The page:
Kourlaba, G., Kourkouni, E.,Maistreli, S., Tsopela, C.G., Molocha, N. M., Triantafyllou. C….Zaoutis, T. E. (2021). Willingness of Greek general population to get a COVID-19 vaccine. Global Health Research and Policy, 6, 3.

Lazarus, J. V., Ratzan, S. C., Palayew, A., Gostin, L.O., Larson, H. J. Rabin, K., ... El-Mohandes, A. A. (2021). Global survey of potential acceptance of a COVID-19 vaccine. Nature Medicine, 27, 225–228.

Mahmud, S., Mohsin, M., Khan, I. A, Mian, A. U., Zaman, M. A. (2021). Knowledge, beliefs, attitudes and perceived risk about COVID-19 vaccine and determinants of COVID-19 vaccine acceptance in Bangladesh. PLoS One, 16(9): e0257096.

Ritchie, H., Beltekian, D. (2021). Mortality risk of COVID-19. Retrieved from https://ourworldindata.org/mortality-risk-covid.

Sherman, S. M., Smith, L. E., Sim, J., Amlôt, R., Cutts, M., Dasch, H., ... Sevdalis, N. (2021).Acceptability COVID-19 vaccination intention in the UK: Results from the COVID-19 vaccination study (CoVAccS), a nationally representative cross-sectional survey. Human Vaccines & immunotherapeutics, 17(6), 1612-1621.

Shmueli, L. (2021). Predicting intention to receive COVID-19 vaccine among the general population using the health belief model and the theory of planned behavior model, BMC Public Health, 21, 804.

Singh, C., Naik, B. N., Pandey, S., Biswas, B., Pati, B. K., Verma, M., … Singh, P. K. (2021). Effectiveness of COVID-19 vaccine in preventing infection and disease severity: a case-control study from an Eastern State of India. Epidemiology and Infection, 149, e224,1-9.

Solís Arce, J. S., Warren, S. S, Meriggi , N. F., Scacco, A., McMurry , N., Voors, M., … Omer, S. B. (2021). COVID-19 vaccine acceptance and hesitancy in low- and middle-incomecountries. Nature Medicine, 27, 1385–1394.

Tran, V. D., Pak, T. V., Gribkova, E. I., Galkina, G. A., Loskutova, E. E., Dorofeeva, V. V., ... Pham, S. B. (2021). Determinants of COVID-19 vaccine acceptance in a high infection-rate country: A cross-sectional study in Russia. Pharmacy Practice, 19(1), 2276.

Wayne, W. D. (1995). Biostatistics: A foundation of analysis in the health science (6th ed.). New York: John Wiley & Sons, Inc.

Wilder-Smith, A. (2021). What is the vaccine effect on reducing transmission in the context of the SARS-CoV-2 delta variant? Lancet Infectious Disease., 22(2), 152-153.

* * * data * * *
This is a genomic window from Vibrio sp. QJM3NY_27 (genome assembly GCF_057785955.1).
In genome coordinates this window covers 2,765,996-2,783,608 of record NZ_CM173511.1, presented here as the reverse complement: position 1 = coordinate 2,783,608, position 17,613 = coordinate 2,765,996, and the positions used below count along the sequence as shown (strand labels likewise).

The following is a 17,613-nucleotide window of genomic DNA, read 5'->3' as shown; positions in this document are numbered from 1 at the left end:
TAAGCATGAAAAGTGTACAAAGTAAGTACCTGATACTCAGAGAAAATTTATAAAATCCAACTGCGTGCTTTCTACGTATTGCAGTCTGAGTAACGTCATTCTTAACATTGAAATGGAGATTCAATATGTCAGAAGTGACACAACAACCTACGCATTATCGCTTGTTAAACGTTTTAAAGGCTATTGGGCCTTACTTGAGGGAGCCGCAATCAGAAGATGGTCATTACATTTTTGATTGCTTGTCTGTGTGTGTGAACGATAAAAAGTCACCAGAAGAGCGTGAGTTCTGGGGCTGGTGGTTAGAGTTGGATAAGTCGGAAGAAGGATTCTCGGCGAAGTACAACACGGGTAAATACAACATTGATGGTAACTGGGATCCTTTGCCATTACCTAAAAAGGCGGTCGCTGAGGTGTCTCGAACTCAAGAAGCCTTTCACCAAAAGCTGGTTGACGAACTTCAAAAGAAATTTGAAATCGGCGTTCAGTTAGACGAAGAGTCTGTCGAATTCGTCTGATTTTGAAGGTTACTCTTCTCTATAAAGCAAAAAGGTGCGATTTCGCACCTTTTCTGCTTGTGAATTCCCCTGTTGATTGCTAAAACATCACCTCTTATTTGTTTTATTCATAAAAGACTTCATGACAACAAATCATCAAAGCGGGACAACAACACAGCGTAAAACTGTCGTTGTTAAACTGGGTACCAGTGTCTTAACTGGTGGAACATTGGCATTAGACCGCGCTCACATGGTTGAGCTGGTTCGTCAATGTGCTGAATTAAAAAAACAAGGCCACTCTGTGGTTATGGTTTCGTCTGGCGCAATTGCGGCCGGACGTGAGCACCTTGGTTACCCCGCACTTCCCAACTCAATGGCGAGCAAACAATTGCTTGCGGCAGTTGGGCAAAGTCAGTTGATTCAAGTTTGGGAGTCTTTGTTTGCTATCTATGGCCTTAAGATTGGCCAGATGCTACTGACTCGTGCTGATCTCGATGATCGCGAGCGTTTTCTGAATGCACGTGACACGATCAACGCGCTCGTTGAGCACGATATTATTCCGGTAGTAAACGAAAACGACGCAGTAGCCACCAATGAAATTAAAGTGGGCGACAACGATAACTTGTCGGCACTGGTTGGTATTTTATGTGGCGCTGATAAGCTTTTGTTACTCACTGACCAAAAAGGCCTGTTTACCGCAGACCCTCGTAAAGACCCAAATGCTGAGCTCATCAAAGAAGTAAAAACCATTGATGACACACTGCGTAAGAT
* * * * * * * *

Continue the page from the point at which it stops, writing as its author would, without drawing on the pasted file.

Wong, L. P, Alias H, Wong P. F., Lee, H. Y, AbuBakar, S. (2020). The use of the health belief model to assess predictors of intent to receive the COVID-19 vaccine and willingness to pay. Human vaccines & Immunotherapeutics, 16, 2204– 2214.

Wong, M. C. S., Wong, E. L.Y., Huang, J., Cheung, A. W. L, Law, K., Chong, M. K. C., ...Chan, P. K. S. (2021). Acceptance of the COVID-19 vaccine based on the health belief model: A population-based survey in Hong Kong. Vaccine, 39, 1148–1156.

World Health Organization. (2022a). WHO coronavirus (COVID-19) dashboard. Retrieved from https://covid19.who.int/ (accessed on 5 2022).

World Health Organization. (2022b). Thailand-WHO coronavirus (COVID-19) dashboard.Retrieved from https://covid19.who.int/region/searo/country/th

World Health Organization. (2022c). Tracking SARS-CoV-2 variants. Retrieved from https://www.who.int/activities/tracking-SARS-CoV-2-variants

World Health Organization (2022d). COVID-19 advice for the public: Getting vaccinated. Retrieved from https://www.who.int/emergencies/diseases/novel-coronavirus-2019/covid-19-vaccines/advice

World Health Organization. (2022e). Strategy to achieve global Covid-19 vaccination by mid-2022. Retrieved from https://cdn.who.int/media/docs/default-ource/immunization/covid-19/strategy-to-achieve-global-covid-19-vaccination-by-mid-2022.pdf.

Downloads

Published

2022-06-22

Issue

Section

Research Article